Perhaps the strongest drive that mankind feels is to procreate. Catholic theologians say the drive to continue the species is one of the few aspects of natural law that humans know without being taught.
But what happens if circumstances make it unlikely or even impossible for large swaths of the male population to ever get the chance to marry and reproduce?
The Puzzle of Monogomous Marriage, published two years ago in Philosophical Transactions B, suggests some answers that are not pretty and, according to Matt Ridley in The Times of London, have a direct bearing on the growth and brutal violence of the radical Islamic movement.
According to the researchers, a lack of available women results in a growing cohort of young men who pursue “risky, high-stakes, strategies” to get a mate but likely fail. These young men “will heavily discount the future and more readily engage in risky status-elevating and sex-seeking behaviors. This will result in higher rates of murder, theft, rape, social disruption, kidnapping (especially of females) sexual slavery and prostitution.”
What does this have to do with Islam? Muslim countries are just about the last places on earth where polygyny is still allowed. Japan outlawed it in 1880, China in 1953, India in 1955, and Nepal in 1963. And even in Islamic countries, it has been regulated. Saudi Arabia limits the number of wives to four.
Besides taking part in risky behavior to get a mate, and besides entering into harmful personal pathologies that harm the individual and society, researchers suggest that polygynous societies “engage in more warfare, often with the goal of capturing women.” Much of the violence connected to ISIS and Boko Haram have been related to stealing Christian women and girls and forcing them into marriages.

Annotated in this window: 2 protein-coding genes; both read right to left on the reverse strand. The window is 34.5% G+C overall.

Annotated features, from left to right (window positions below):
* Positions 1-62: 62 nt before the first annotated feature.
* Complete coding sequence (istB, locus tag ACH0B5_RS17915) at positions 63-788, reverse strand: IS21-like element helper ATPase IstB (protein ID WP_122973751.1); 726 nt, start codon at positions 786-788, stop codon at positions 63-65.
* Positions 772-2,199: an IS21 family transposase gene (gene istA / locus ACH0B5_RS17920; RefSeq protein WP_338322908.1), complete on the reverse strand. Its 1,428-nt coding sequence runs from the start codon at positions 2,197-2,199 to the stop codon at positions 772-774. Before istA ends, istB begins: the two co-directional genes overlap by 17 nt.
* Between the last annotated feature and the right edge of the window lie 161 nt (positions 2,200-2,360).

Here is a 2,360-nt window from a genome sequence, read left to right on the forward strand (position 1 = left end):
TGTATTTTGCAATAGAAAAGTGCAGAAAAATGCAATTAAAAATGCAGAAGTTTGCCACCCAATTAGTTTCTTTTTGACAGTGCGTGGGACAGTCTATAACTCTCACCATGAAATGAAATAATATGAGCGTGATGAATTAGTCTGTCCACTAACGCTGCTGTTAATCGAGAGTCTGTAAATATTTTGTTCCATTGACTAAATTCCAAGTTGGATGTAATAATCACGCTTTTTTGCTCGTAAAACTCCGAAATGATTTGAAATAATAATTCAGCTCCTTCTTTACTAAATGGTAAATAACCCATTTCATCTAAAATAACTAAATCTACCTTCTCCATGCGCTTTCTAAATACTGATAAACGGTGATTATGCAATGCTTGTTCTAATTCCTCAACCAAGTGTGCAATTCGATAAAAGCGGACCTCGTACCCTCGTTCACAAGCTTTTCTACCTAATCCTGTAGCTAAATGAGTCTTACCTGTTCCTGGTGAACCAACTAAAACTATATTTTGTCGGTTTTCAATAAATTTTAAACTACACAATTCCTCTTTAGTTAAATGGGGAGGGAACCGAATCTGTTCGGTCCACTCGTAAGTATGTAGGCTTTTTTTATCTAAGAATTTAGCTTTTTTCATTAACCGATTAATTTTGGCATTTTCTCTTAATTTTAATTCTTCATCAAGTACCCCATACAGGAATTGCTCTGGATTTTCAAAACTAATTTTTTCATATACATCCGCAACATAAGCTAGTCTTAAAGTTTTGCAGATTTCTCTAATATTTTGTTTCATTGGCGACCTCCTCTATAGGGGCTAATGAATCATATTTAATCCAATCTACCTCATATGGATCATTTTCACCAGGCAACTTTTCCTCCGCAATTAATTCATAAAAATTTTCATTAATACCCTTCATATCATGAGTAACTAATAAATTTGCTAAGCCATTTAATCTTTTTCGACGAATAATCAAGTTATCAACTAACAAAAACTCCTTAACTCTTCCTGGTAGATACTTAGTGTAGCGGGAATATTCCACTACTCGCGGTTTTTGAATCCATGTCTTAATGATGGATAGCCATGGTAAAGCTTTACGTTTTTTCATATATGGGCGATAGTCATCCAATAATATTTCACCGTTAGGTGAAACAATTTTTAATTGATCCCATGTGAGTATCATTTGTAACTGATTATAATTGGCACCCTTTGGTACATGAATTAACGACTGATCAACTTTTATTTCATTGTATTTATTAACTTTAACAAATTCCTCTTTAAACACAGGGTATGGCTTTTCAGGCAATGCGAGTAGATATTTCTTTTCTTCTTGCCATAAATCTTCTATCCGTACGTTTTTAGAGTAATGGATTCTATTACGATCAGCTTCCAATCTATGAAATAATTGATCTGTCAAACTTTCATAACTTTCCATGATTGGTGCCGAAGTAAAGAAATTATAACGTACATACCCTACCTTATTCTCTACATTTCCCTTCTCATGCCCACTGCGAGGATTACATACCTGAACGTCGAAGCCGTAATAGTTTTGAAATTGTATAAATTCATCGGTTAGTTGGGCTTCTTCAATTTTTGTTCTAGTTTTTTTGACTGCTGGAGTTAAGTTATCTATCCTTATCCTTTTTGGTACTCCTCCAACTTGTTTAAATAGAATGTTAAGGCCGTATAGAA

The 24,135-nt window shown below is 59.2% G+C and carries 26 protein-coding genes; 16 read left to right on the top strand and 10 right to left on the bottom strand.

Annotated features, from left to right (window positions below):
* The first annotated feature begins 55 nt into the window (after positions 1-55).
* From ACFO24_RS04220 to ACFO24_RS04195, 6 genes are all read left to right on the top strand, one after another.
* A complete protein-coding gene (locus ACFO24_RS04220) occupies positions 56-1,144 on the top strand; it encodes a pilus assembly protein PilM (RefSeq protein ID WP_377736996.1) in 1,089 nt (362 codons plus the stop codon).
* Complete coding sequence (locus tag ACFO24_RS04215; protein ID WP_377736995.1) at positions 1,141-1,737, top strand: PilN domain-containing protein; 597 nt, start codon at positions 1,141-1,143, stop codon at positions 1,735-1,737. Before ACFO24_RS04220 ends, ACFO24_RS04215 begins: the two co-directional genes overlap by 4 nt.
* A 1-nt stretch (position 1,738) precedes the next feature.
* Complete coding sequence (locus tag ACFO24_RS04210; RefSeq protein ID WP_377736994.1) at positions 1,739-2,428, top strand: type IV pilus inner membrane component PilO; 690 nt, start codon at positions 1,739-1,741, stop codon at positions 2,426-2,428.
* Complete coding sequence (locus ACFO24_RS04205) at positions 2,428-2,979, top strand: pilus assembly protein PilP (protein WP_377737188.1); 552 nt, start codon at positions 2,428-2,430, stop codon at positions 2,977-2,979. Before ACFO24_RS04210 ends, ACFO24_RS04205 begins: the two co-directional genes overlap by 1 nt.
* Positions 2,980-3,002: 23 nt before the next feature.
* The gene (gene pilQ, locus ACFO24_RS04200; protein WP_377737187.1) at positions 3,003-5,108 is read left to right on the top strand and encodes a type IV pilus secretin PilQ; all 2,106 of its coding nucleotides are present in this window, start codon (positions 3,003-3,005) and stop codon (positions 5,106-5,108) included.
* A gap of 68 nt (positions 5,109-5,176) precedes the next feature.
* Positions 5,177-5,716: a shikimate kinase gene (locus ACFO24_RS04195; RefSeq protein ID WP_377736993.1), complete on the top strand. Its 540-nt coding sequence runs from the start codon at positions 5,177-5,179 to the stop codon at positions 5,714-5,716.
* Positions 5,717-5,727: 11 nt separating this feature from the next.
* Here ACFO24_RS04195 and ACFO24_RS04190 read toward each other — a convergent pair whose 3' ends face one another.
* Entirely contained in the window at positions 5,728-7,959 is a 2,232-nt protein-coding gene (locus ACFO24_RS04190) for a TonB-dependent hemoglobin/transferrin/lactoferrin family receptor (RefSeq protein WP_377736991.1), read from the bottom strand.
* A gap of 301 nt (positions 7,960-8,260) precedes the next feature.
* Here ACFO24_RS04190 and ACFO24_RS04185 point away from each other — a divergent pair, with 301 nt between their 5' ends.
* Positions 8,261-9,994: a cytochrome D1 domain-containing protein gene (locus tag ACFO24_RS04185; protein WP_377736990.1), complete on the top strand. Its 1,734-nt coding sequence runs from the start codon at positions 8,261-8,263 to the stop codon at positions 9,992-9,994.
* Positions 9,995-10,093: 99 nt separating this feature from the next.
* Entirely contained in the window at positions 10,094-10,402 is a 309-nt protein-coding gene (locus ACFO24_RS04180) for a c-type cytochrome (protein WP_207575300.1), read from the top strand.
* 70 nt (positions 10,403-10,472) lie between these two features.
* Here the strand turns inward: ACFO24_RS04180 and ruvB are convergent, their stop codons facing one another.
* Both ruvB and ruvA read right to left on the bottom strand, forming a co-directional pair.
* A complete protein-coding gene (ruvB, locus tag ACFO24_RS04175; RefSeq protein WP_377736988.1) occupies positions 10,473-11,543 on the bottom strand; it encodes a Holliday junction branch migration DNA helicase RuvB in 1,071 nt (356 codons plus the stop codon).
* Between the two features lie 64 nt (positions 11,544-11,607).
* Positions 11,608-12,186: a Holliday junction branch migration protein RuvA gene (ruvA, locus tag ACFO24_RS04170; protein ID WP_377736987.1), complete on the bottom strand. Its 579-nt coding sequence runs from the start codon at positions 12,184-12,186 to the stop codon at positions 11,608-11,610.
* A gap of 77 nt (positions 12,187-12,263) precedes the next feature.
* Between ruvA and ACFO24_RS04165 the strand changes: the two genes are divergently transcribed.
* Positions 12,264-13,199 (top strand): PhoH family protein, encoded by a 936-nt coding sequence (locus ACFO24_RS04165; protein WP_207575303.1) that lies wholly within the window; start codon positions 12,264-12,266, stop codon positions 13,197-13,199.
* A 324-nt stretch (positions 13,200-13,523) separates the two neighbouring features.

Ridley, writing in The Times, reminds us, “The 219 girls still missing in Nigeria after being abducted in April have been married off.” Moreover, “when the Times posed as two British girls interested in joining the Islamic State, they were told: ‘The only way to guarantee being together is marrying the same man.’”
But that is not all, Russian scholars, cited in the monogamy paper, found there is “statistical linkage between democratic institutions and normative monogamy” and that “dissipating the pool of unmarried males weakens despots, as it reduces their ability to find solider or henchmen.”
Here’s how Ridley in The Times explains the brutal math of polygyny: “Imagine that in a village of 50 men and 50 women, two men have four wives, four men have three wives, and fourteen have two wives: that leaves 30 men chasing the remaining two women. A recipe for trouble.”
What we tend to see in Islamic radicals—those who fly planes into buildings, blow up buses, and cut off the heads of Westerners—are young, unmarried men. While obviously not impossible, it is more difficult to get a married man with children to strap on a suicide vest, or fly into the World Trade Center than it is to get an angry unmarried man who has no prospects of ever finding a mate and whose head has been filled with the glory of the Caliphate and the prospect of 70 virgins.
When the Catholic Bishops met in the Extraordinary Synod in October, they thought a document dealing with cohabitation and LGBTs was not dealing with the problems they face. What did they repeatedly bring up as a serious problem? Polygyny.
Follow Austin Ruse on Twitter @austinruse.